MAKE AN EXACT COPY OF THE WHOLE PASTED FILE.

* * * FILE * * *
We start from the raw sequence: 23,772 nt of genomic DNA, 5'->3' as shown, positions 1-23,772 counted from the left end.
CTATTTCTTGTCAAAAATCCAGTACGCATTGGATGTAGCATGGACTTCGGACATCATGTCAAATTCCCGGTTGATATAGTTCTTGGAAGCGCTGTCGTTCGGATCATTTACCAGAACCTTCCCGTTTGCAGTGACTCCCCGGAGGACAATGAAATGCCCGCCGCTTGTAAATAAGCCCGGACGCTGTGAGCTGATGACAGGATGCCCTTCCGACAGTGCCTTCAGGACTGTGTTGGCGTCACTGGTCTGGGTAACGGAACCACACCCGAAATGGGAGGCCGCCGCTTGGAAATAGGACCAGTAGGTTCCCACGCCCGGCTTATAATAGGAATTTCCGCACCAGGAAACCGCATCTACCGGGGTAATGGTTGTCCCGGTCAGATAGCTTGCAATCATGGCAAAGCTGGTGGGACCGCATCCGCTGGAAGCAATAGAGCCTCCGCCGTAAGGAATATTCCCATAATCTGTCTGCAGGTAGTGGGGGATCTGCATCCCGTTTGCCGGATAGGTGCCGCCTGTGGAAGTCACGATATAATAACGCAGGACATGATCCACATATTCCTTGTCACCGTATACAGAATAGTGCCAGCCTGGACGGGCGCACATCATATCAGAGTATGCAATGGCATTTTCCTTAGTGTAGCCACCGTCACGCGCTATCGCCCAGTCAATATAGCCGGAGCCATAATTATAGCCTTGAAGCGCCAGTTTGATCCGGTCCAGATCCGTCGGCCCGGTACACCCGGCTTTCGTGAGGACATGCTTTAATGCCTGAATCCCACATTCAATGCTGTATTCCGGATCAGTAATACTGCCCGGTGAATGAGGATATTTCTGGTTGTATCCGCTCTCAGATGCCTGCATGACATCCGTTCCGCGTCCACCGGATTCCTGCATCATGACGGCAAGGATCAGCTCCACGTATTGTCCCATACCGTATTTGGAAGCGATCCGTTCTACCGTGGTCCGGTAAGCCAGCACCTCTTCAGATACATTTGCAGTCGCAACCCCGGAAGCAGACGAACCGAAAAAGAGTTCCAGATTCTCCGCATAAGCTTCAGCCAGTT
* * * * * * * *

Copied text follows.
We start from the raw sequence: 23,772 nt of genomic DNA, 5'->3' as shown, positions 1-23,772 counted from the left end.
CTATTTCTTGTCAAAAATCCAGTACGCATTGGATGTAGCATGGACTTCGGACATCATGTCAAATTCCCGGTTGATATAGTTCTTGGAAGCGCTGTCGTTCGGATCATTTACCAGAACCTTCCCGTTTGCAGTGACTCCCCGGAGGACAATGAAATGCCCGCCGCTTGTAAATAAGCCCGGACGCTGTGAGCTGATGACAGGATGCCCTTCCGACAGTGCCTTCAGGACTGTGTTGGCGTCACTGGTCTGGGTAACGGAACCACACCCGAAATGGGAGGCCGCCGCTTGGAAATAGGACCAGTAGGTTCCCACGCCCGGCTTATAATAGGAATTTCCGCACCAGGAAACCGCATCTACCGGGGTAATGGTTGTCCCGGTCAGATAGCTTGCAATCATGGCAAAGCTGGTGGGACCGCATCCGCTGGAAGCAATAGAGCCTCCGCCGTAAGGAATATTCCCATAATCTGTCTGCAGGTAGTGGGGGATCTGCATCCCGTTTGCCGGATAGGTGCCGCCTGTGGAAGTCACGATATAATAACGCAGGACATGATCCACATATTCCTTGTCACCGTATACAGAATAGTGCCAGCCTGGACGGGCGCACATCATATCAGAGTATGCAATGGCATTTTCCTTAGTGTAGCCACCGTCACGCGCTATCGCCCAGTCAATATAGCCGGAGCCATAATTATAGCCTTGAAGCGCCAGTTTGATCCGGTCCAGATCCGTCGGCCCGGTACACCCGGCTTTCGTGAGGACATGCTTTAATGCCTGAATCCCACATTCAATGCTGTATTCCGGATCAGTAATACTGCCCGGTGAATGAGGATATTTCTGGTTGTATCCGCTCTCAGATGCCTGCATGACATCCGTTCCGCGTCCACCGGATTCCTGCATCATGACGGCAAGGATCAGCTCCACGTATTGTCCCATACCGTATTTGGAAGCGATCCGTTCTACCGTGGTCCGGTAAGCCAGCACCTCTTCAGATACATTTGCAGTCGCAACCCCGGAAGCAGACGAACCGAAAAAGAGTTCCAGATTCTCCGCATAAGCTTCAGCCAGTT